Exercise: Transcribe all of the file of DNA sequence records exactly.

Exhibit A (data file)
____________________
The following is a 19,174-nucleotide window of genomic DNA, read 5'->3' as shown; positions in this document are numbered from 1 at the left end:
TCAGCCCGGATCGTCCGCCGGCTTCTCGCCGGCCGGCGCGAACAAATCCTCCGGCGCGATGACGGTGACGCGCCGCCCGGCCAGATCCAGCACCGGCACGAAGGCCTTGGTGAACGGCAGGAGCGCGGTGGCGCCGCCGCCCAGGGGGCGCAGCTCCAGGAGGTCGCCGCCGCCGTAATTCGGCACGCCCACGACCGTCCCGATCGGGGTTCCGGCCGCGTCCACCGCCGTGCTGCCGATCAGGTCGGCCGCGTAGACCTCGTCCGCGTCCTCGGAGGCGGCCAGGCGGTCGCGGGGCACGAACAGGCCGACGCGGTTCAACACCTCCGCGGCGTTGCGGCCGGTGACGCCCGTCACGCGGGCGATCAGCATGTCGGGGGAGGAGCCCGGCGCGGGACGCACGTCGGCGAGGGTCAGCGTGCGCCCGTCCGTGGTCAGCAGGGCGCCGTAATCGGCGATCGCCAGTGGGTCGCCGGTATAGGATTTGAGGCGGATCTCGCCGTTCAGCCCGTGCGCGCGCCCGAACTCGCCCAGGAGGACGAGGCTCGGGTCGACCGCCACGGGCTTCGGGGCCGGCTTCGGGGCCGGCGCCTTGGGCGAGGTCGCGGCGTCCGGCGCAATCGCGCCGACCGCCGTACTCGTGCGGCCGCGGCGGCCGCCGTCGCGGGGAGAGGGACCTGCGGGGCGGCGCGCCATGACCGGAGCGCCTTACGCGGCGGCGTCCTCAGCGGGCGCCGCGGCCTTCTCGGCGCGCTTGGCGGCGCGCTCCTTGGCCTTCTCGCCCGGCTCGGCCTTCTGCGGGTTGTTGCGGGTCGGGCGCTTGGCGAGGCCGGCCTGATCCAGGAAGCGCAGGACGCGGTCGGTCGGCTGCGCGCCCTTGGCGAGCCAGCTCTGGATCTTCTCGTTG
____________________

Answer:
The following is a 19,174-nucleotide window of genomic DNA, read 5'->3' as shown; positions in this document are numbered from 1 at the left end:
TCAGCCCGGATCGTCCGCCGGCTTCTCGCCGGCCGGCGCGAACAAATCCTCCGGCGCGATGACGGTGACGCGCCGCCCGGCCAGATCCAGCACCGGCACGAAGGCCTTGGTGAACGGCAGGAGCGCGGTGGCGCCGCCGCCCAGGGGGCGCAGCTCCAGGAGGTCGCCGCCGCCGTAATTCGGCACGCCCACGACCGTCCCGATCGGGGTTCCGGCCGCGTCCACCGCCGTGCTGCCGATCAGGTCGGCCGCGTAGACCTCGTCCGCGTCCTCGGAGGCGGCCAGGCGGTCGCGGGGCACGAACAGGCCGACGCGGTTCAACACCTCCGCGGCGTTGCGGCCGGTGACGCCCGTCACGCGGGCGATCAGCATGTCGGGGGAGGAGCCCGGCGCGGGACGCACGTCGGCGAGGGTCAGCGTGCGCCCGTCCGTGGTCAGCAGGGCGCCGTAATCGGCGATCGCCAGTGGGTCGCCGGTATAGGATTTGAGGCGGATCTCGCCGTTCAGCCCGTGCGCGCGCCCGAACTCGCCCAGGAGGACGAGGCTCGGGTCGACCGCCACGGGCTTCGGGGCCGGCTTCGGGGCCGGCGCCTTGGGCGAGGTCGCGGCGTCCGGCGCAATCGCGCCGACCGCCGTACTCGTGCGGCCGCGGCGGCCGCCGTCGCGGGGAGAGGGACCTGCGGGGCGGCGCGCCATGACCGGAGCGCCTTACGCGGCGGCGTCCTCAGCGGGCGCCGCGGCCTTCTCGGCGCGCTTGGCGGCGCGCTCCTTGGCCTTCTCGCCCGGCTCGGCCTTCTGCGGGTTGTTGCGGGTCGGGCGCTTGGCGAGGCCGGCCTGATCCAGGAAGCGCAGGACGCGGTCGGTCGGCTGCGCGCCCTTGGCGAGCCAGCTCTGGATCTTCTCGTTG